This particular one is just a bug, but we do have intentional limitations the compiler could indeed do a lot better in diagnosing (for example, the limitation of the scope of associated type inference to just the members of the protocol that introduces or restates the given associated type manifests itself as a plain conformance error).

Hope it isn't too late to bump this (I'm sorry if it is). Is there any advancement on fixing this bug? It seems that Xcode 12.5 has the same problem:

protocol Foo {
    associatedtype Fooing
}

protocol Bar {
    associatedtype Baring
}

protocol Baz: Foo where Fooing == Bazing.Baring {
    associatedtype Bazing: Bar
}

extension String: Bar {
    typealias Baring = Int
}

struct Something: Baz { // Error: Type 'Something' does not conform to protocol 'Baz'   
    typealias Bazing = String
}

This turned out to be a multi-faceted issue. I fixed one side, where a type parameter was mistakenly never considered to be a fixed (predefined) type witness,

protocol Foo {
  associatedtype Fooing
}
protocol Bar {
  associatedtype Baring
}

protocol Baz: Foo, Bar where Fooing == Baring {}

struct Something: Baz { // OK
  typealias Baring = Int 
}

and then discovered that swapping typealias Baring for typealias Fooing brings back the issue:

struct Something: Baz { // type 'Something' does not conform to protocol 'Baz'
  typealias /*Baring*/Fooing = Int
}

This time the culprit is a method called getCanonicalTypeInContext that we use to find these fixed type witnesses. In the first case, we attempt to infer an implementation for Fooing in the context of Baz, and everything works out because Self.Baring, which resides in the same equivalence class as Self.Fooing, is lexicographically the more canonical of the two. This implies that the opposite — attempting to infer an implementation for Baring (as in the second case) — will always fail, because getCanonicalTypeInContext always returns the most canonical result. The same happens to apply to your example (Self.Fooing is more canonical than Self.Bazing.Baring by depth) and the original example (IntegerLiteralType is more canonical than RawValue).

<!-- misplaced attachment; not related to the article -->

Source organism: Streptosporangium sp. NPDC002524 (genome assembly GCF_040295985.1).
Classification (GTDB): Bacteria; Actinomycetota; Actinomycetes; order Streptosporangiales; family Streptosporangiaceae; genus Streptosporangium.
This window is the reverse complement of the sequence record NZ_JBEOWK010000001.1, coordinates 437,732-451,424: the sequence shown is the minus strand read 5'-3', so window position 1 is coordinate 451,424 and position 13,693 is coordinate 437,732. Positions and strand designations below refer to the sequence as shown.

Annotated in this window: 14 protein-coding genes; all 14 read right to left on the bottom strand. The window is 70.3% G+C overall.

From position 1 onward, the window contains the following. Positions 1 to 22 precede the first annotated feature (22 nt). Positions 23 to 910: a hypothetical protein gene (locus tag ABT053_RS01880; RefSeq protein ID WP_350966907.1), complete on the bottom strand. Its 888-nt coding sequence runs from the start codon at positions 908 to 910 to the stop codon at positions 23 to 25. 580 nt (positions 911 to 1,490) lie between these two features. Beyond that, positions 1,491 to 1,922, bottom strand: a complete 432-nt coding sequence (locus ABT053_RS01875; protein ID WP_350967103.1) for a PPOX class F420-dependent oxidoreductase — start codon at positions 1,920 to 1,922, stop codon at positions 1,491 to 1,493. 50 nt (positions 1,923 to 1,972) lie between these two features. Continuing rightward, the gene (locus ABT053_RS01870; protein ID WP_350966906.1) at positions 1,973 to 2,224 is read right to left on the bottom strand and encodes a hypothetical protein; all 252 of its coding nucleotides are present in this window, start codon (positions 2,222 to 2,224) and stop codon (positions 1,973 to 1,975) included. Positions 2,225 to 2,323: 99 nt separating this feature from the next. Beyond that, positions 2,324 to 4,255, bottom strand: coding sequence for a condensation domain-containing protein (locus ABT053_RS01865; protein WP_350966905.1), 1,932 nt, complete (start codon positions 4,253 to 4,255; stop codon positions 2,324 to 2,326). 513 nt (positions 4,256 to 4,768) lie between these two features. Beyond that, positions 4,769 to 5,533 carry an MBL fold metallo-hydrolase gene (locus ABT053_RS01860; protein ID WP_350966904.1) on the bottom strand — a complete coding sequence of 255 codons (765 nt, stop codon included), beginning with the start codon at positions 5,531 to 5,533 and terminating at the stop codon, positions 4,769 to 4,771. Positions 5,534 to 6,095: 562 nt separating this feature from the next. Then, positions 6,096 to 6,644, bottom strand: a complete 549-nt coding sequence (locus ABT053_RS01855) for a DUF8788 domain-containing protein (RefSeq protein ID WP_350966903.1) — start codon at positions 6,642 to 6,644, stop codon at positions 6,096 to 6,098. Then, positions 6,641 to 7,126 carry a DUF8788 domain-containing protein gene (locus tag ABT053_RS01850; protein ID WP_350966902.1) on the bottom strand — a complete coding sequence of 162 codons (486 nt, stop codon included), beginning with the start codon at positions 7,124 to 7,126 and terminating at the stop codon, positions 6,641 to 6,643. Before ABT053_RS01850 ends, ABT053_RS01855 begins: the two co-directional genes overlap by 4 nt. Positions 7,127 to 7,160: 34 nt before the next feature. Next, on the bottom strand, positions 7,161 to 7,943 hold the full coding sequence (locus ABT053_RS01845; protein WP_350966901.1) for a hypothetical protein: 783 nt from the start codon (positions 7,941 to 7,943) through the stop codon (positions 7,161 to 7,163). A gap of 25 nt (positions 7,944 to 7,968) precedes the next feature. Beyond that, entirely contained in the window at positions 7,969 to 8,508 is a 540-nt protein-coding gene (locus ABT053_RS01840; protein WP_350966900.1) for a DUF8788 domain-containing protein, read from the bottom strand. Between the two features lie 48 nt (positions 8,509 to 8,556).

So far I only got to chase down the source of the problem, but still keen to give it a go once we are done with SE-309.

Building on you example, I'm trying different combinations of inheritance order and equivalence constraint, but I always get the same result:

protocol Foo {
  associatedtype Fooing
}

protocol Bar {
  associatedtype Baring
}

protocol Baz1: Foo, Bar where Fooing == Baring {}
protocol Baz2: Foo, Bar where Baring == Fooing {}
protocol Baz3: Bar, Foo where Fooing == Baring {}
protocol Baz4: Bar, Foo where Baring == Fooing {}

struct A: Baz1 { // OK
  typealias Baring = Int
}

struct B: Baz1 { // Type 'B' does not conform to protocol 'Bar'
  typealias Fooing = Int
}

struct C: Baz2 { // OK
  typealias Baring = Int
}

struct D: Baz2 { // Type 'D' does not conform to protocol 'Bar'
  typealias Fooing = Int
}

struct E: Baz3 { // OK
  typealias Baring = Int
}

struct F: Baz3 { // Type 'F' does not conform to protocol 'Bar'
  typealias Fooing = Int
}

struct G: Baz3 { // OK
  typealias Baring = Int
}

struct H: Baz3 { // Type 'H' does not conform to protocol 'Bar'
  typealias Fooing = Int
}

But if I rename Baring to ZBaring, the errors become inverted! It seems that Baring is considered the more canonical because it comes first in alphabetical order. I never though this could be relevant to the Swift compiler!